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European Union (Withdrawal) Bill - Report (6th Day)

Part of the debate – in the House of Lords at 7:15 pm on 8th May 2018.

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Photo of Baroness Hayter of Kentish Town Baroness Hayter of Kentish Town Shadow Spokesperson (Business, Energy and Industrial Strategy), Shadow Spokesperson (Exiting the European Union), Shadow Deputy Leader of the House of Lords 7:15 pm, 8th May 2018

Because that is what EFTA rules say. It is true that, if the negotiations were in our hands and we were in government, I would have a great deal of faith that, if my right honourable friend Sir Keir Starmer, my noble friend Lord Mandelson or the noble Lord, Lord Robertson, were navigating through the negotiations, they could find a new course for the UK, retaining the benefits of our EEA membership —perhaps even continuing our membership—while forming a customs union with that massive market just off our shores.

We have been clear throughout that any Brexit deal must deliver a strong new relationship with the single market that ensures full tariff-free access, no new impediments to trade and no drop in rights and protections. No doubt this will require a new UK-EU treaty, which must also include a new customs union and a close relationship with the EEA. Any such new arrangement must be based on a negotiating mandate. Thanks to Amendment 51, moved by my noble friend Lord Monks and passed by this House, that mandate would have to be approved by Parliament. It is at that point, when the mandate could be amended, approved or even rejected, that Parliament should help steer the course for our future long-term trading relationship, and other relationships, with the EU. Then, Parliament could decide on whether we are in or out of a customs union, the internal market, the agencies we have just discussed or any such issues. That is what Heidi Alexander’s amendment was about: not sweeping things off the table until Parliament had its vote.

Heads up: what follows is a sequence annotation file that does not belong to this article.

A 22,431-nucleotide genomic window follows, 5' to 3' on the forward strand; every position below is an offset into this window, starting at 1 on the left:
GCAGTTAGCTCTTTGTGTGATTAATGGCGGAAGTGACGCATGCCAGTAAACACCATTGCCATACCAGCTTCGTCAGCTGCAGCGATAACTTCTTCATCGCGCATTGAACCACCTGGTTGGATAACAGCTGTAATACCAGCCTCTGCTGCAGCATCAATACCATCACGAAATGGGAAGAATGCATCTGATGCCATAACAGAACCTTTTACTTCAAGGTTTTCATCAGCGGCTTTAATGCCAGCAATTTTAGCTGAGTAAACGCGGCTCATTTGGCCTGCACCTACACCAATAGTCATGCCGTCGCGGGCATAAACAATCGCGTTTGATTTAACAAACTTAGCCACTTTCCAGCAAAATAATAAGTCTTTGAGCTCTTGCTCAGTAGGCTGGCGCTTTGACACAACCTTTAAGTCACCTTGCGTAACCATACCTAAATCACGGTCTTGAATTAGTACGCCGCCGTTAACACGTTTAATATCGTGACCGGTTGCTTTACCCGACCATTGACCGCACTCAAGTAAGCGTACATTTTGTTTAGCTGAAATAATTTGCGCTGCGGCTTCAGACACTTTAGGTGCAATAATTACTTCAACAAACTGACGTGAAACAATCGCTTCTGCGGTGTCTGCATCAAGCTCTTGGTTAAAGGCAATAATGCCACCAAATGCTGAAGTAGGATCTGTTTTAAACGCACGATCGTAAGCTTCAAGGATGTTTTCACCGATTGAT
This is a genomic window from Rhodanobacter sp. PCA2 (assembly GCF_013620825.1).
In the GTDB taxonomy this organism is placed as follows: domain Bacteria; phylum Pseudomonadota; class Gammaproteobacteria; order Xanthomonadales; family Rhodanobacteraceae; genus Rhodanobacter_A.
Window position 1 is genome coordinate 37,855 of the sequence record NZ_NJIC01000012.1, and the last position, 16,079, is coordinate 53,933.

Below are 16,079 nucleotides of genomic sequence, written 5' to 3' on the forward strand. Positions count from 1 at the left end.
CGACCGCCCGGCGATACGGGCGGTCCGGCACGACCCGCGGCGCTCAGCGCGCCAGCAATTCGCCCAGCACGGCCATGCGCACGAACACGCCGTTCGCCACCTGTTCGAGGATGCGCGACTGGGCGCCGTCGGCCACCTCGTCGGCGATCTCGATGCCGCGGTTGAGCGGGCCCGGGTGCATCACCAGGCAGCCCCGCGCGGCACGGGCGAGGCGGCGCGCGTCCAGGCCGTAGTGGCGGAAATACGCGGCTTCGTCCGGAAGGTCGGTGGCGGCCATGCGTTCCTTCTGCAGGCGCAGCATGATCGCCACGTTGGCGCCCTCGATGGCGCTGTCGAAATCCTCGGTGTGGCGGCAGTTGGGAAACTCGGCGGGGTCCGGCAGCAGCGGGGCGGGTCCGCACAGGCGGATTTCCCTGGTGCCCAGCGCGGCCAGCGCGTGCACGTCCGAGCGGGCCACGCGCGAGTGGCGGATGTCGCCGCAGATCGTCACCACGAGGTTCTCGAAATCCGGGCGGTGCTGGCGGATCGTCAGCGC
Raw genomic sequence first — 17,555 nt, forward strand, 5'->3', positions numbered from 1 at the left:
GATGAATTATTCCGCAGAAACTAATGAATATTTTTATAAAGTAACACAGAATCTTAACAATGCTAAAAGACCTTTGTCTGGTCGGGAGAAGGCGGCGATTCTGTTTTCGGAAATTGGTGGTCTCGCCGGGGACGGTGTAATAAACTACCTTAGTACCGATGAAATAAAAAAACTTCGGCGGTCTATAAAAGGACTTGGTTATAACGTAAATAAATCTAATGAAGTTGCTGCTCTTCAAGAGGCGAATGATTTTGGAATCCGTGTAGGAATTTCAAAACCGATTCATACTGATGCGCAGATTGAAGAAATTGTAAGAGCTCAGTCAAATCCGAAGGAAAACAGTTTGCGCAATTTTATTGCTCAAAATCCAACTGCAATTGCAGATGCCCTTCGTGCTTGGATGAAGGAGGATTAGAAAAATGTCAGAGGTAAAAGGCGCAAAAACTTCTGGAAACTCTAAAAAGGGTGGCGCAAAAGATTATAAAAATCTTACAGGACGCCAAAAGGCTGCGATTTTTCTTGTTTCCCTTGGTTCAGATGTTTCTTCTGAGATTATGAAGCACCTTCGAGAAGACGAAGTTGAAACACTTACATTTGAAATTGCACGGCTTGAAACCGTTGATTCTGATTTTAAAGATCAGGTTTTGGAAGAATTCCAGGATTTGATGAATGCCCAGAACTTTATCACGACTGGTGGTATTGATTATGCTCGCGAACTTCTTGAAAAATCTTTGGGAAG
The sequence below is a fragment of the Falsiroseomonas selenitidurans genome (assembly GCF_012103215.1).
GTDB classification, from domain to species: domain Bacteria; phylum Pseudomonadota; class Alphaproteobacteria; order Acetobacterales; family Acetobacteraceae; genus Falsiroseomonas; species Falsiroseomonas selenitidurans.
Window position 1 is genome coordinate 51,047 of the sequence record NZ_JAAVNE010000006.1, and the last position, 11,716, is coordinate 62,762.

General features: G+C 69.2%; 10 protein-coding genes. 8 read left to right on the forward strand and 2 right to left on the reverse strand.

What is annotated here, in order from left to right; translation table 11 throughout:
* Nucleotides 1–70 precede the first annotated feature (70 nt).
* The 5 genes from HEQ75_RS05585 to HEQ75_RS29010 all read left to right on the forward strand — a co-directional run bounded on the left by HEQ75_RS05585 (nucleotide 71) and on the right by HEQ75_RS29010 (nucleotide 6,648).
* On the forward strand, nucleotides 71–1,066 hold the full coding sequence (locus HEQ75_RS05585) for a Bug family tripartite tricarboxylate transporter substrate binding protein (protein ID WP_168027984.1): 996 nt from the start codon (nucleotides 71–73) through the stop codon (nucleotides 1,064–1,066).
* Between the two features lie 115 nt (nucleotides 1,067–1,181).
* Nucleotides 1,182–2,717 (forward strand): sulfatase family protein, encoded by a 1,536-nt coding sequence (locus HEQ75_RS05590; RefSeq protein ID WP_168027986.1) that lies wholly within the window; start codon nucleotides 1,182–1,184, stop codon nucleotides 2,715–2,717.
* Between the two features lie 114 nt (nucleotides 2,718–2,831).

As we heard and witnessed, last week, over the weekend and even this morning the Cabinet has struggled to find a coherent approach to the customs union. Unbelievably, as has been referred to, we even heard the Foreign Secretary call his Prime Minister’s customs plan “crazy”. Our priority now should be to nudge, encourage and persuade the sensible Members of the Government to heed pleas from Ireland, business, the professions, unions and others to close off the possibility of frontier posts, import duties, and checks and hold-ups at borders. At the moment, the Government are risking the end of our hassle-free trading, as well as risking employment and growth. Because of this House’s requirement of Parliamentary approval for the negotiating mandate, this House’s support for a customs union and possible practical problems associated with EFTA membership, we ask our colleagues to abstain on the amendment.